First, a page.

Groundbreaking Ceremony Marks Start of High-Speed Rail Construction Linking Nevada to California, Scheduled for 2028 Opening

Groundbreaking Ceremony Marks Start of High-Speed Rail Construction Linking Nevada to California, Scheduled for 2028 Opening

The Transportation Secretary and other officials broke ground on what will be the next high-speed train line in the United States on Monday.

“I’m convinced that the first time Americans actually experience American high-speed rail on U.S. soil, there’s going to be no going back, and people are going to expect and demand it all across the country,” Transportation Secretary Pete Buttigieg told CNBC on Monday.

Brightline West’s railroad, which also has a route in Florida, should be open by 2028. It will have a 218-mile route from Las Vegas, Nevada, to Los Angeles, California, and will be able to hit speeds of 200 miles per hour.

Some people are calling it the “first true high-speed rail system” in the US. It’s supposed to be up and running in time for the Summer Olympics in Los Angeles. It will take half as long as usual to get people where they need to go, instead of two hours.

It is paid for by President Joe Biden’s bipartisan building bill for 2021. Biden announced in December that the federal government would give $8.2 billion to new train projects. This included $3 billion to “fast track” the project to build a high-speed rail system between Nevada and California.

But private money will pay for the rest of the project. Brightline said the project would boost the economy by more than $10 billion and create more than 35,000 new jobs in the two states while it is being built.

A possible high-speed rail line in California has been talked about since 2012, when the Obama government tried to get the idea going. Biden said in December that the high-speed line would serve more than 11 million people a year, which would mean fewer cars on the road and lower pollution in the area.

A representative from the Transport Workers Union praised the historic day.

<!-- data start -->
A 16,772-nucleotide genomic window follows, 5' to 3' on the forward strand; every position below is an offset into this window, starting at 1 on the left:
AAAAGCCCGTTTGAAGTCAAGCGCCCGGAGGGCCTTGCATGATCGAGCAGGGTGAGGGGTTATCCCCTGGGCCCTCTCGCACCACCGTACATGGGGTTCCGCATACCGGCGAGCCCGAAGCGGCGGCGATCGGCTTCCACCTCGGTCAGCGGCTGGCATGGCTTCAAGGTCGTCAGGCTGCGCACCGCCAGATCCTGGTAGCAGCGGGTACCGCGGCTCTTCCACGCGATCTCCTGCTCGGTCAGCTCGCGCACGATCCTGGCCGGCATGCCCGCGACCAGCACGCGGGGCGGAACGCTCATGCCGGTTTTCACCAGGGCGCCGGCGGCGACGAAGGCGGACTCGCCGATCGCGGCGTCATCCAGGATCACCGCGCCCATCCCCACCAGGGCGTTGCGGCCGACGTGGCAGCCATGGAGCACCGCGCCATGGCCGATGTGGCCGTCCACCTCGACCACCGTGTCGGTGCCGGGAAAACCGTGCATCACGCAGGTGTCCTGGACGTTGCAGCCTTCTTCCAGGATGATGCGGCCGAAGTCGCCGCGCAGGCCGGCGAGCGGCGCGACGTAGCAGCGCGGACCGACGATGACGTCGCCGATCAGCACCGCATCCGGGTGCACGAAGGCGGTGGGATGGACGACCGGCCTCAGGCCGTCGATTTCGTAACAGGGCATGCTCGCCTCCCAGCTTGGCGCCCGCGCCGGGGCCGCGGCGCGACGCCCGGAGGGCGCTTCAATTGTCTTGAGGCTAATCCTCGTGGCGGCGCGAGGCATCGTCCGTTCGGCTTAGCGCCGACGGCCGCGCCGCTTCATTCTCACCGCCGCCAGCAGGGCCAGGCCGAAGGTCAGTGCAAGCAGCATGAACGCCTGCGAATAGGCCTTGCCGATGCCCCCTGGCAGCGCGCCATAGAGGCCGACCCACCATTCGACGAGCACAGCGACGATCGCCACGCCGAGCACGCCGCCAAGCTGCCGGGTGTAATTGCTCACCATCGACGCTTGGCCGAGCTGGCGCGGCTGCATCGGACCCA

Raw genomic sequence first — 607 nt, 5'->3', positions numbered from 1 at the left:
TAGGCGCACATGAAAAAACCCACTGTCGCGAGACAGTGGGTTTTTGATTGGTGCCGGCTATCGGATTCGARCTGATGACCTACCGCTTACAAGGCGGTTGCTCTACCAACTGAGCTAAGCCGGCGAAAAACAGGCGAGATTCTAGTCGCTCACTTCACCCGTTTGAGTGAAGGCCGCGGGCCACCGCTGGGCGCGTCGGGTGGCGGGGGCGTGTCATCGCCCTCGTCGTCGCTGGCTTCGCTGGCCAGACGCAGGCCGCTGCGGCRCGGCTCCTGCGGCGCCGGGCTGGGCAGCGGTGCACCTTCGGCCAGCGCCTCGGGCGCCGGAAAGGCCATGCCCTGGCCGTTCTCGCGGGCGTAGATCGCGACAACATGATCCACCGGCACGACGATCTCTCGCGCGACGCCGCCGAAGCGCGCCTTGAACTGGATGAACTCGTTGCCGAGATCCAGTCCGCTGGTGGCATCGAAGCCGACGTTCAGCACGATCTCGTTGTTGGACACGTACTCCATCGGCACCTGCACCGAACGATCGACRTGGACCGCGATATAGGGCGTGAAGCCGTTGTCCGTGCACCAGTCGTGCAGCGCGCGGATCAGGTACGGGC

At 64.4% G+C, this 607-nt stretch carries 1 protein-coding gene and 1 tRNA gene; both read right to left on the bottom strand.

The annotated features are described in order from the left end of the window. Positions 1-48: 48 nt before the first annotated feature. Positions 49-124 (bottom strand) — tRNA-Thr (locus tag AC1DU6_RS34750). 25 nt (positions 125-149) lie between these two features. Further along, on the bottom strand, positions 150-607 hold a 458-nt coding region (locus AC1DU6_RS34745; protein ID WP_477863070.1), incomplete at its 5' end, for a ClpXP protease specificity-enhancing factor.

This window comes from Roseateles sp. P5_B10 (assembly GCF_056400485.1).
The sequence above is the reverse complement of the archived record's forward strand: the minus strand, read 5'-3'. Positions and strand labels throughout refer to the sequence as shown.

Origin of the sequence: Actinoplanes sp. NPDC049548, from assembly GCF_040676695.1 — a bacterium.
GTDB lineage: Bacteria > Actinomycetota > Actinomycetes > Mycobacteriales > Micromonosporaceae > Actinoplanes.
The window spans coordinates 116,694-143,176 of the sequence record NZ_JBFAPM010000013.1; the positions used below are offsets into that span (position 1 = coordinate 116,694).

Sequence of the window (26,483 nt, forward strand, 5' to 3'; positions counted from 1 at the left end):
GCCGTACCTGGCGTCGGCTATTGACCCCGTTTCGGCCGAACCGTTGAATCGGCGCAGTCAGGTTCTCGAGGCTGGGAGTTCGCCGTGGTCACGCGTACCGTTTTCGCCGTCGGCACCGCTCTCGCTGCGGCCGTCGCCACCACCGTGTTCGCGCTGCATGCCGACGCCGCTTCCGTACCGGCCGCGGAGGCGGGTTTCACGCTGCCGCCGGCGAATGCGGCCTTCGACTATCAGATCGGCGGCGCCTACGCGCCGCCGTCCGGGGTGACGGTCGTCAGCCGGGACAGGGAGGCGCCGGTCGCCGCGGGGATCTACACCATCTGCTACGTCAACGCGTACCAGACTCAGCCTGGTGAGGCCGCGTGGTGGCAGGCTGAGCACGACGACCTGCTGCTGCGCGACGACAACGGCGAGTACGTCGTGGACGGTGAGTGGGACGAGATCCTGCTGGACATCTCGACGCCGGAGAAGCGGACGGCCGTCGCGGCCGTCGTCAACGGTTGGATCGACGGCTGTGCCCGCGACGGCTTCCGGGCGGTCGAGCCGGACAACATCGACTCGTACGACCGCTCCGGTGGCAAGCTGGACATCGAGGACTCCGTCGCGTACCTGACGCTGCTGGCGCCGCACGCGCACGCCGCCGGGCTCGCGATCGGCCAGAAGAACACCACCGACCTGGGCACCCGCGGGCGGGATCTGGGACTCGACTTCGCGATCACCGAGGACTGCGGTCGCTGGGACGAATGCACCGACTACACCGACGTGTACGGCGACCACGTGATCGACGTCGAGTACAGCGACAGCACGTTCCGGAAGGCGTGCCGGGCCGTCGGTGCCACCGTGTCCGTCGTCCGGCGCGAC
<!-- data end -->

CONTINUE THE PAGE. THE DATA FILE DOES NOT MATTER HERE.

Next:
“International President John Samuelsen of the Transport Workers Union is proud to be here to see the start of this important infrastructure project that will change the way people travel and create thousands of good-paying jobs,” he said in a statement.

The Brightline West project has now officially “broken ground.” Wes Edens told me that work would start to make a difference in late summer or early fall.

“Investments in big infrastructure projects like Brightline West provide more than just a way to get from one place to another, they provide jobs with a pathway to economic security for hardworking Americans,” he added.

Buttigieg wrote on social media early Monday morning that the day was “a major milestone in building the future of American rail and the jobs that come with it.”

The Transportation Department said on its website, “For decades, America has not invested in passenger rail the way other countries have.”

“That changes today, with the start of construction on Brightline West,” they said.

Nevada’s Democratic Sen. Jacky Rosen wrote on X, “This project will help Nevada’s tourism industry and create good-paying union jobs.”

Catherine Cortez Masto, Nevada’s other Democrat senator, agreed with Rosen that Brightline West would help Nevada’s tourism business and create “good-paying union jobs.” Her post on social media said it all.

In his account of the day, Nevada’s Democratic Assembly speaker, Steve Yeager, also talked about union jobs, “less traffic and air pollution, and a greatly improved travel experience.” He also said that the groundbreaking event had “a packed house.”

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